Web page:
It might be a root kit, actually. A root kit takes over as a "god" user (the name for Linux super user is root, hence the name). They can control what is and is not executed. And those are really easy to deal with.
For the record, a Trojan Horse is malware that looks like another program that you execute by mistake.
A virus is malicious code that is executed and usually runs hidden and does not self propagate. Botnets are a common use of a virus and are usually installed using a security hole in another program (Adobe is the worst offender).
A worm is like a virus but self propagates.
Spyware tracks information. The most dangerous form is a key logger which can snatch passwords.
Addware is malicious code that causes popups and tries to bombards you with adds.
OK, those are out of the way, how do we fix this? Well the really bad ones, like what you have, will control EVERYTHING when you boot. So, what you do is NOT boot into that OS. Idealy you want to boot something that isn't writable, like a live Linux CD. See the link for the video below. This fairly attractive Linux nerd will walk you through the process.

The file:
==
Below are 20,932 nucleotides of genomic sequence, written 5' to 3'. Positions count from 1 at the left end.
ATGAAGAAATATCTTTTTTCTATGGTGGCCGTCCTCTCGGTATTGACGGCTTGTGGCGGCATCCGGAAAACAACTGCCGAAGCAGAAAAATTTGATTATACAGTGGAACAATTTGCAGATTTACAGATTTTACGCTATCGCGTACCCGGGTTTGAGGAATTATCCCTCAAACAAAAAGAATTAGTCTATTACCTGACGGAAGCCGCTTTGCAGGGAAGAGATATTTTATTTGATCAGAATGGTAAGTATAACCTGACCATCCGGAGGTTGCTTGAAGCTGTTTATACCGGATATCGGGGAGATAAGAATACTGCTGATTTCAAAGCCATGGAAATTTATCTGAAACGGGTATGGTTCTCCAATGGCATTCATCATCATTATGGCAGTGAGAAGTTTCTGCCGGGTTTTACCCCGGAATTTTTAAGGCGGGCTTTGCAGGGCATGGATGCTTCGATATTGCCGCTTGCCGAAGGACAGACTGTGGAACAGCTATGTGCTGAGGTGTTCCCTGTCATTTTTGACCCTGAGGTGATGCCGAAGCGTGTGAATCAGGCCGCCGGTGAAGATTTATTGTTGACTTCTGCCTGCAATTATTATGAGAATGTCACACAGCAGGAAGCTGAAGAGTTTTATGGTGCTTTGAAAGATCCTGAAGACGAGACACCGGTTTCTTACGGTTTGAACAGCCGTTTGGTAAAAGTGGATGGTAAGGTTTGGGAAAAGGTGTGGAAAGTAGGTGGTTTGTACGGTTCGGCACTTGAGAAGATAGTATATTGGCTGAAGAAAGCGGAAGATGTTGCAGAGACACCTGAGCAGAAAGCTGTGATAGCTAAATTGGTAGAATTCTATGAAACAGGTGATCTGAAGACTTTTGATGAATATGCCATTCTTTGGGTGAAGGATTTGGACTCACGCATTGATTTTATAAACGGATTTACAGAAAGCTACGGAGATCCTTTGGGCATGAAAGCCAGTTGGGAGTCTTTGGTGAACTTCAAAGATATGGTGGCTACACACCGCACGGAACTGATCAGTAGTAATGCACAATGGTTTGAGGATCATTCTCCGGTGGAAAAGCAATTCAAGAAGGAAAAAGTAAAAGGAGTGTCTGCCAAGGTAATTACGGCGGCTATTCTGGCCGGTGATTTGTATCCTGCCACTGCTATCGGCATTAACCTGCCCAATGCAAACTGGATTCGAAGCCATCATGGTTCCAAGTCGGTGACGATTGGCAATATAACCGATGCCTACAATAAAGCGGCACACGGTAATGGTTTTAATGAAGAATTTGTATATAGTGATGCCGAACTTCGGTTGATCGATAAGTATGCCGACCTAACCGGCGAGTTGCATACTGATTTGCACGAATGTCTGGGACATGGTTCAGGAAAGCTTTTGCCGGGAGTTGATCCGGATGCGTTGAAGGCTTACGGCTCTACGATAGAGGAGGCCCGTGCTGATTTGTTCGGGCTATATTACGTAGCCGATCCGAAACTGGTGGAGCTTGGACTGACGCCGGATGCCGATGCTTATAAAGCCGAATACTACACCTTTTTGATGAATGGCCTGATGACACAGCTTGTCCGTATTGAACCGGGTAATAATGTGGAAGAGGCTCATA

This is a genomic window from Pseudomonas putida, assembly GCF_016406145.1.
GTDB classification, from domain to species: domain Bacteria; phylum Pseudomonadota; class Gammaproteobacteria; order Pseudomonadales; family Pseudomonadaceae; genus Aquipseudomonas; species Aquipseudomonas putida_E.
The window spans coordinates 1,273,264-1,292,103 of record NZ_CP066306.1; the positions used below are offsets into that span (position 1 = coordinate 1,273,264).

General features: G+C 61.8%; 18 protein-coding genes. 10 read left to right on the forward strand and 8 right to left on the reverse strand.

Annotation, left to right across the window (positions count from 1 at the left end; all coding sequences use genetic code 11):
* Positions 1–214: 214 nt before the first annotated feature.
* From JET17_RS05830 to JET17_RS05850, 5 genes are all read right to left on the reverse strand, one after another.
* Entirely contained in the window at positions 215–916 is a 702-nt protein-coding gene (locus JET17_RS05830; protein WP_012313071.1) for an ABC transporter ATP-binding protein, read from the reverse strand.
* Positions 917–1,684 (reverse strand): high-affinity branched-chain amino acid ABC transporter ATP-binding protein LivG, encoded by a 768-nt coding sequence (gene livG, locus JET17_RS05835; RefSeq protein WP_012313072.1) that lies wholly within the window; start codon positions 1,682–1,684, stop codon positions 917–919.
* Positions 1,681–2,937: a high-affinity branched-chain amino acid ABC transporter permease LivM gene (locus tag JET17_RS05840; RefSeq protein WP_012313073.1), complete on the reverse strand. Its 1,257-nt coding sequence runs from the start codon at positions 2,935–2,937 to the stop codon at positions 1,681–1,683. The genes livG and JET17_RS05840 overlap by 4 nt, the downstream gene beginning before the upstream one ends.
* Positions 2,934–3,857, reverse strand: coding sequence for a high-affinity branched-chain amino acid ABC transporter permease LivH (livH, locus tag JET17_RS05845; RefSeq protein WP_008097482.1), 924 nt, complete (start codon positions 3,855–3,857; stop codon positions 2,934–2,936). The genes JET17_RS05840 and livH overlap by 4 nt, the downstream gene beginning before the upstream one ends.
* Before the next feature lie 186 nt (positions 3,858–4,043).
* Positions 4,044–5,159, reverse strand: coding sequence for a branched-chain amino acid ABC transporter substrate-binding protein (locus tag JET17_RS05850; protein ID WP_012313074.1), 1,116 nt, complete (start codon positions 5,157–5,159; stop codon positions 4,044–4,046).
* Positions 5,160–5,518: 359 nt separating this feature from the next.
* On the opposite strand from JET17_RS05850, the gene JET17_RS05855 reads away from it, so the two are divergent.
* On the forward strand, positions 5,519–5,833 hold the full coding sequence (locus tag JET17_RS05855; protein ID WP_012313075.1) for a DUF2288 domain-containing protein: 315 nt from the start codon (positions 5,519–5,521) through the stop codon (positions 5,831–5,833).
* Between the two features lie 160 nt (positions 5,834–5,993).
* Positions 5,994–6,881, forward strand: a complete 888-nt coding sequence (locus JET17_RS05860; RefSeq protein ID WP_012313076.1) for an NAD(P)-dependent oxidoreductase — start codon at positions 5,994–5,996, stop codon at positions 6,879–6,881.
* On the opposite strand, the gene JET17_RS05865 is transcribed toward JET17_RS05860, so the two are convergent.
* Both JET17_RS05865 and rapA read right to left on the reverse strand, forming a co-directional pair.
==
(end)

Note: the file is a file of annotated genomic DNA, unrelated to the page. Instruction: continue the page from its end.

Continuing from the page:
As for AV, I use AVG on Windows and I haven't been hit with a virus since. As far as free goes, it's statistically the best, and very close to the paid Norton and McAfee (which has UVSCAN, the best AV for Linux, actually).
As for my credentials, let's just say Uncle Sam pays me to know this stuff (DoD contractor spending my days working with that penguin-loving OS, Linux).